By Madelyn Ritrosky
I will state upfront that I am a fan of Pride and Prejudice. So while I have not read all of Jane Austen’s novels, I was nonetheless eager to see the new film Becoming Jane. I went in with the understanding that the screenwriters, Sarah Williams and Kevin Hood, had taken bits of evidence about Austen’s life and speculated about a plethora of unknowns to map out a plausible, knowing, romantic version of her real-life, summer acquaintance with Tom Lefroy.
I also settled into my seat knowing that this would be a romance that could not end with lovers living happily ever after together and that made me wary. As a romantic, I generally want the central couple to end up together, to overcome whatever internal or external forces conspire against their happiness and togetherness.
Yet, Becoming Jane pulled me in and kept me there. The performances of Anne Hathaway as Austen and James McAvoy as Tom Lefroy are engrossing. And their on-screen chemistry feels right on the money. While they share some passionate kisses, their other interactions also convey their deepening and tormented feelings.
One of the film’s speculations, partly grounded in fact, is that Jane Austen incorporated a number of elements of her own life into her first novel, Pride and Prejudice. Actually, as you see in the movie, that classic love story was originally titled First Impressions, and it was indeed the first novel she wrote. (It was, however, her second published novel, re-titled Pride and Prejudice, for publishers initially turned it down in one of those strange twists of history.)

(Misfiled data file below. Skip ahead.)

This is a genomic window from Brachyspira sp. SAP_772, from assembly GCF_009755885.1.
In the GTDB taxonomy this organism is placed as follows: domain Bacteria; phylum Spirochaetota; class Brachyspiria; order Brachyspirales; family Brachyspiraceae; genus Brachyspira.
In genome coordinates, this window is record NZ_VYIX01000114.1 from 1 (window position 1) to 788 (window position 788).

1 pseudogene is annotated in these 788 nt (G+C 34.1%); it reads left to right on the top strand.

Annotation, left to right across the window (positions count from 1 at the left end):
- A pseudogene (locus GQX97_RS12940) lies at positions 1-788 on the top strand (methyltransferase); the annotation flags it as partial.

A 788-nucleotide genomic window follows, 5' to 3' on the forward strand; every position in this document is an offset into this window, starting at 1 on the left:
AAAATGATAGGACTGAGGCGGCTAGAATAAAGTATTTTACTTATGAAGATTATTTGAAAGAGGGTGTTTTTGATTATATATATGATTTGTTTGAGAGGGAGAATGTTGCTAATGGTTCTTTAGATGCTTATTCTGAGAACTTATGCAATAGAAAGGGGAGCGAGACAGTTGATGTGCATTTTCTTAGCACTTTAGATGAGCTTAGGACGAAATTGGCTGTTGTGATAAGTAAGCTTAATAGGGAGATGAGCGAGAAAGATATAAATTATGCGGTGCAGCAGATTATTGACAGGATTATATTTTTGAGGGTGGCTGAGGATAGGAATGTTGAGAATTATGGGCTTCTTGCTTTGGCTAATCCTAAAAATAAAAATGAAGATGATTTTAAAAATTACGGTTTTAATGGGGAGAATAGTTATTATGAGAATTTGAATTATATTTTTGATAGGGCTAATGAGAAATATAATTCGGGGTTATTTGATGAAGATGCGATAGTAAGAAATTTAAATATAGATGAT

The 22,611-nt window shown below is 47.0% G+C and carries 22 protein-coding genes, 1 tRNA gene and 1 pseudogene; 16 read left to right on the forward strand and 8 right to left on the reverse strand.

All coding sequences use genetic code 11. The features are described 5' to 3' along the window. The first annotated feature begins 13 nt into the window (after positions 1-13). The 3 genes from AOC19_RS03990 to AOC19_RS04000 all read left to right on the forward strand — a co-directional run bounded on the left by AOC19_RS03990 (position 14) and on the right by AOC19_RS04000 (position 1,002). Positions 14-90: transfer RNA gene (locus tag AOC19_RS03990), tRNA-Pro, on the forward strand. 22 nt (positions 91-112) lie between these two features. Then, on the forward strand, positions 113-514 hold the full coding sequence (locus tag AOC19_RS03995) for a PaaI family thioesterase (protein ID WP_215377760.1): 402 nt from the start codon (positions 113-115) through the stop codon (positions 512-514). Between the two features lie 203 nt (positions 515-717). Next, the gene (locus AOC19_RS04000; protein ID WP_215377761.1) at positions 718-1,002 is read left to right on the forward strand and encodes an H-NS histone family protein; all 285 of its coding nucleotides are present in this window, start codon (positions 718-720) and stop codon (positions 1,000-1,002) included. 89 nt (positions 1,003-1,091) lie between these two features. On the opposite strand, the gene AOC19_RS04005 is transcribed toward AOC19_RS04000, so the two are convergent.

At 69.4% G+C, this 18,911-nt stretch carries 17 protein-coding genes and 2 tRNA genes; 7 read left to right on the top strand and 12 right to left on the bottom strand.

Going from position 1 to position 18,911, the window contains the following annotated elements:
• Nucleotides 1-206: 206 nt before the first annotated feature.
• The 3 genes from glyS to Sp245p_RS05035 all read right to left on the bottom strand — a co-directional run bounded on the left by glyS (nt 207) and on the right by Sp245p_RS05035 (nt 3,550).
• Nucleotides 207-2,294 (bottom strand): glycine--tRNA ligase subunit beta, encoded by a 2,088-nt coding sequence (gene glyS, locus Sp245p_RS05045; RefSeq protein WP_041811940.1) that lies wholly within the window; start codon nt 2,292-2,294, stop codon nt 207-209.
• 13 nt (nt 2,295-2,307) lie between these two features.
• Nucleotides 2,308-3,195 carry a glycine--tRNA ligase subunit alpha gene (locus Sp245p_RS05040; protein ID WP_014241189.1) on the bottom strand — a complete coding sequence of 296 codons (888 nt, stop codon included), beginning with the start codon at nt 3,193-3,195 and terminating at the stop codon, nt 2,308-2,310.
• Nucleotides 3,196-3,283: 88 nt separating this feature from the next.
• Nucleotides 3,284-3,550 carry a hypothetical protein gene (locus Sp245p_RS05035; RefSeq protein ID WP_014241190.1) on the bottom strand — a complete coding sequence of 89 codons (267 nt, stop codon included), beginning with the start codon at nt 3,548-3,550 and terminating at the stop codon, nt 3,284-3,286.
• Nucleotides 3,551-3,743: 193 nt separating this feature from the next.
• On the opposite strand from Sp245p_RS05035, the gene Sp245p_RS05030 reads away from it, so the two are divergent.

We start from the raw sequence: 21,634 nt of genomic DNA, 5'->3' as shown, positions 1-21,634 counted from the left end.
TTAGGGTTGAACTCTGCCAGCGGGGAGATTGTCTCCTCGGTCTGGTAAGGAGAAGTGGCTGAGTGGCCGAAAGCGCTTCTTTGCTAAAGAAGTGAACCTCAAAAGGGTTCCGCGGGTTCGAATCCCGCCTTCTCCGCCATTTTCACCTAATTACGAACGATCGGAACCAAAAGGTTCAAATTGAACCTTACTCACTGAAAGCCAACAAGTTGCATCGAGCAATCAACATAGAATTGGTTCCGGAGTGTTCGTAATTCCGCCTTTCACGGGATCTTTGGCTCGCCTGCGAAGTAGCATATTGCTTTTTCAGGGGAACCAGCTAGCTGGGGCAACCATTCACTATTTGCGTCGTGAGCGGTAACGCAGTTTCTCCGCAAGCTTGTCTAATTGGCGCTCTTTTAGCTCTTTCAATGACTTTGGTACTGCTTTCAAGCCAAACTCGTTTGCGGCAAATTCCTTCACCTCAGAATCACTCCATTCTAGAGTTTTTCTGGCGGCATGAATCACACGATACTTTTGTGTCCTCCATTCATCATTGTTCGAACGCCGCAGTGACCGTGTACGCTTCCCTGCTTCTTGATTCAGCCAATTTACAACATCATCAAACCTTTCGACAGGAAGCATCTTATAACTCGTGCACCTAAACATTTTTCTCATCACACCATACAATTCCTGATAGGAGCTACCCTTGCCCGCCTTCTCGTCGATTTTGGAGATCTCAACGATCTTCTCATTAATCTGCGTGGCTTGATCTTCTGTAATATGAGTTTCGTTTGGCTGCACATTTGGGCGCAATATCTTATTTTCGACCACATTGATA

For me, one of the fun things about watching Becoming Jane was noticing all the references, large and small, to Pride and Prejudice. From Lady Gresham (supposed inspiration for Lady Catherine de Bourgh) to a line about a “truth universally acknowledged” to close-ups of Austen’s pen scratching out lines about Mr. Darcy and Elizabeth.
Like her characters, Jane Austen in the film wants to marry for love, but unlike them, she has the misfortune to fall in love with a law student who, if he quits and elopes with her, will in effect be penniless. She makes a heart-wrenching decision that her alter ego Elizabeth Bennet never had to face though Austen came up with some pretty good decisive moments for that enduring couple of Elizabeth Bennet and Fitzwilliam Darcy.
Becoming Jane situates Jane Austen as a woman, in her time and place, who was ahead of her time. But she’s a quiet rebel, a rebel who spoke eloquently with her pen. Of course, a woman as an author in late 18th and early 19th century England was scandalous in and of itself. She knew it and made her name anyway.
And with Pride and Prejudice, Austen was able to create a romance that was and is egalitarian. That’s the beauty of the story and the reason why it remains, 200 years later, an engaging story with a modern spirit.
And that’s why I enjoyed this latest in a long line of Jane Austen-inspired screen adaptations, from the 1940 to the 1995 to the 2005 versions of Pride and Prejudice, from Sense and Sensibility (1995) to Mansfield Park (1999) to Bridget Jones’s Diary (2001).
Amazingly, yet another film dealing with Jane Austen and her works will be coming out this fall. One of the trailers at the screening of Becoming Jane was for The Jane Austen Book Club. Yes, I will be there.
“Diving in the Deep Pool of Pride and Prejudice Fan Fiction”
“The Timelessness of Jane Austen’s Classic Romance”